Advertisement

Deep Autoencoding Models for Unsupervised Anomaly Segmentation in Brain MR Images

  • Christoph BaurEmail author
  • Benedikt Wiestler
  • Shadi Albarqouni
  • Nassir Navab
Conference paper
Part of the Lecture Notes in Computer Science book series (LNCS, volume 11383)

Abstract

Reliably modeling normality and differentiating abnormal appearances from normal cases is a very appealing approach for detecting pathologies in medical images. A plethora of such unsupervised anomaly detection approaches has been made in the medical domain, based on statistical methods, content-based retrieval, clustering and recently also deep learning. Previous approaches towards deep unsupervised anomaly detection model local patches of normal anatomy with variants of Autoencoders or GANs, and detect anomalies either as outliers in the learned feature space or from large reconstruction errors. In contrast to these patch-based approaches, we show that deep spatial autoencoding models can be efficiently used to capture normal anatomical variability of entire 2D brain MR slices. A variety of experiments on real MR data containing MS lesions corroborates our hypothesis that we can detect and even delineate anomalies in brain MR images by simply comparing input images to their reconstruction. Results show that constraints on the latent space and adversarial training can further improve the segmentation performance over standard deep representation learning.

Notes

Acknowledgements

We thank our clinical partners from Klinikum Rechts der Isar for providing us with their dataset.

References

  1. 1.
    An, J., Cho, S.: Variational autoencoder based anomaly detection using reconstruction probability. In: Special Lecture on IE, vol. 2, pp. 1–18 (2015)Google Scholar
  2. 2.
    Chong, Y.S., Tay, Y.H.: Abnormal Event Detection in Videos using Spatiotemporal Autoencoder. CoRR (2017)Google Scholar
  3. 3.
    Goodfellow, I.J., et al.: Generative adversarial nets. In: NIPS (2014)Google Scholar
  4. 4.
    Hasan, M., Choi, J., Neumann, J., Roy-Chowdhury, A.K., Davis, L.S.: Learning temporal regularity in video sequences. In: 2016 IEEE Conference on Computer Vision and Pattern Recognition (CVPR), pp. 733–742. IEEE (2016)Google Scholar
  5. 5.
    Iglesias, J.E., Liu, C.Y., Thompson, P.M., Tu, Z.: Robust brain extraction across datasets and comparison with publicly available methods. IEEE Trans. Med. Imaging 30(9), 1617–1634 (2011)CrossRefGoogle Scholar
  6. 6.
    Iheme, L.O., et al.: Concordance between computer-based neuroimaging findings and expert assessments in dementia grading. In: SIU, pp. 1–4 (2013)Google Scholar
  7. 7.
    Kingma, D.P., Welling, M.: Auto-Encoding Variational Bayes. CoRR (2013)Google Scholar
  8. 8.
    Larsen, A.B.L., Sønderby, S.K., Winther, O.: Autoencoding beyond pixels using a learned similarity metric. CoRR cs.LG (2015)Google Scholar
  9. 9.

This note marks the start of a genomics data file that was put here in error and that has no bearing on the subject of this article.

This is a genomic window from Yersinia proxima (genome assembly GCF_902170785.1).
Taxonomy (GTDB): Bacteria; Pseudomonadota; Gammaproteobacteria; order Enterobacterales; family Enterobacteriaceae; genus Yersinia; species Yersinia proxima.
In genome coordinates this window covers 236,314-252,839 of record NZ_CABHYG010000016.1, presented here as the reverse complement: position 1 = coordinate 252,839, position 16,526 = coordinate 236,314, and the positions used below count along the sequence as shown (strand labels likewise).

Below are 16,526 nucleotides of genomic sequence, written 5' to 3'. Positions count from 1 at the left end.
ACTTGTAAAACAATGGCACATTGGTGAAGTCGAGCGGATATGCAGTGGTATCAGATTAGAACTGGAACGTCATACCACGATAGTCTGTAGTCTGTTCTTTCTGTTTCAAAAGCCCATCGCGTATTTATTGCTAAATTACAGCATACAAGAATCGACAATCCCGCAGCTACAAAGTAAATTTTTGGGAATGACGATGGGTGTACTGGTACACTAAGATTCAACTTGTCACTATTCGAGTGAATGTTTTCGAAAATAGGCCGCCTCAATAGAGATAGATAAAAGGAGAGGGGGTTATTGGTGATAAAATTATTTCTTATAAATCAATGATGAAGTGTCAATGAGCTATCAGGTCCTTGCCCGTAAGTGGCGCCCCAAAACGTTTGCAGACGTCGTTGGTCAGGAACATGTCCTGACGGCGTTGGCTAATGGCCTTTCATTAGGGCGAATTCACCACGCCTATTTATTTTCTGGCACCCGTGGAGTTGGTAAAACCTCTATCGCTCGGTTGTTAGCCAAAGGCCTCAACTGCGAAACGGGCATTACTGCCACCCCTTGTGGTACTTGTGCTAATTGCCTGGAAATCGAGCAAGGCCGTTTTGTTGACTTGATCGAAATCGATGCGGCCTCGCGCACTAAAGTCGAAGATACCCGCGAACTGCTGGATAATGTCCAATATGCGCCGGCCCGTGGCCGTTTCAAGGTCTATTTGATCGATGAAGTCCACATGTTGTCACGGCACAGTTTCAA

Pathak, D., Krähenbühl, P., Donahue, J., Darrell, T., Efros, A.A.: Context encoders: feature learning by inpainting. In: 2016 IEEE Conference on Computer Vision and Pattern Recognition (CVPR), pp. 2536–2544. IEEE (2016)Google Scholar
  10. 10.
    Rohlfing, T., Zahr, N.M., Sullivan, E.V., Pfefferbaum, A.: The SRI24 multichannel atlas of normal adult human brain structure. Hum. Brain Mapp. 31(5), 798–819 (2009)CrossRefGoogle Scholar
  11. 11.
    Rosca, M., Lakshminarayanan, B., Warde-Farley, D., Mohamed, S.: Variational approaches for auto-encoding generative adversarial networks. arXiv preprint arXiv:1706.04987 (2017)
  12. 12.
    Sabokrou, M., Fathy, M., Hoseini, M.: Video anomaly detection and localisation based on the sparsity and reconstruction error of auto-encoder. Electron. Lett. 52(13), 1122–1124 (2016)CrossRefGoogle Scholar
  13. 13.
    Schlegl, T., Seeböck, P., Waldstein, S.M., Schmidt-Erfurth, U., Langs, G.: Unsupervised Anomaly Detection with Generative Adversarial Networks to Guide Marker Discovery. CoRR cs.CV (2017)Google Scholar
  14. 14.
    Seeböck, P., et al.: Identifying and Categorizing Anomalies in Retinal Imaging Data. CoRR cs.LG (2016)Google Scholar
  15. 15.
    Sethian, J.A., et al.: Level set methods and fast marching methods. J. Comput. Inf. Technol. 11(1), 1–2 (2003)CrossRefGoogle Scholar
  16. 16.
    Shiee, N., Bazin, P.L., Ozturk, A., Reich, D.S., Calabresi, P.A., Pham, D.L.: A topology-preserving approach to the segmentation of brain images with multiple sclerosis lesions. NeuroImage 49(2), 1524–1535 (2010)CrossRefGoogle Scholar
  17. 17.
    Taboada-Crispi, A., Sahli, H., Hernandez-Pacheco, D., Falcon-Ruiz, A.: Anomaly detection in medical image analysis. In: Handbook of Research on Advanced Techniques in Diagnostic Imaging and Biomedical Applications, pp. 426–446. IGI Global (2009)Google Scholar
  18. 18.
    Vaidhya, K., Thirunavukkarasu, S., Alex, V., Krishnamurthi, G.: Multi-modal brain tumor segmentation using stacked denoising autoencoders. In: Crimi, A., Menze, B., Maier, O., Reyes, M., Handels, H. (eds.) BrainLes 2015. LNCS, vol. 9556, pp. 181–194. Springer, Cham (2016).  https://doi.org/10.1007/978-3-319-30858-6_16CrossRefGoogle Scholar
  19. 19.
    Weiss, N., Rueckert, D., Rao, A.: Multiple sclerosis lesion segmentation using dictionary learning and sparse coding. In: Mori, K., Sakuma, I., Sato, Y., Barillot, C., Navab, N. (eds.) MICCAI 2013. LNCS, vol. 8149, pp. 735–742. Springer, Heidelberg (2013).  https://doi.org/10.1007/978-3-642-40811-3_92CrossRefGoogle Scholar

Copyright information

© Springer Nature Switzerland AG 2019

Authors and Affiliations

  • Christoph Baur
    • 1
    Email author
  • Benedikt Wiestler
    • 2
  • Shadi Albarqouni
    • 1
  • Nassir Navab
    • 1
    • 3
  1. 1.Computer Aided Medical Procedures (CAMP)TU MunichMunichGermany
  2. 2.Department of Diagnostic and Interventional Neuroradiology, Klinikum rechts der IsarTU MunichMunichGermany
  3. 3.Whiting School of EngineeringJohns Hopkins UniversityBaltimoreUSA

Personalised recommendations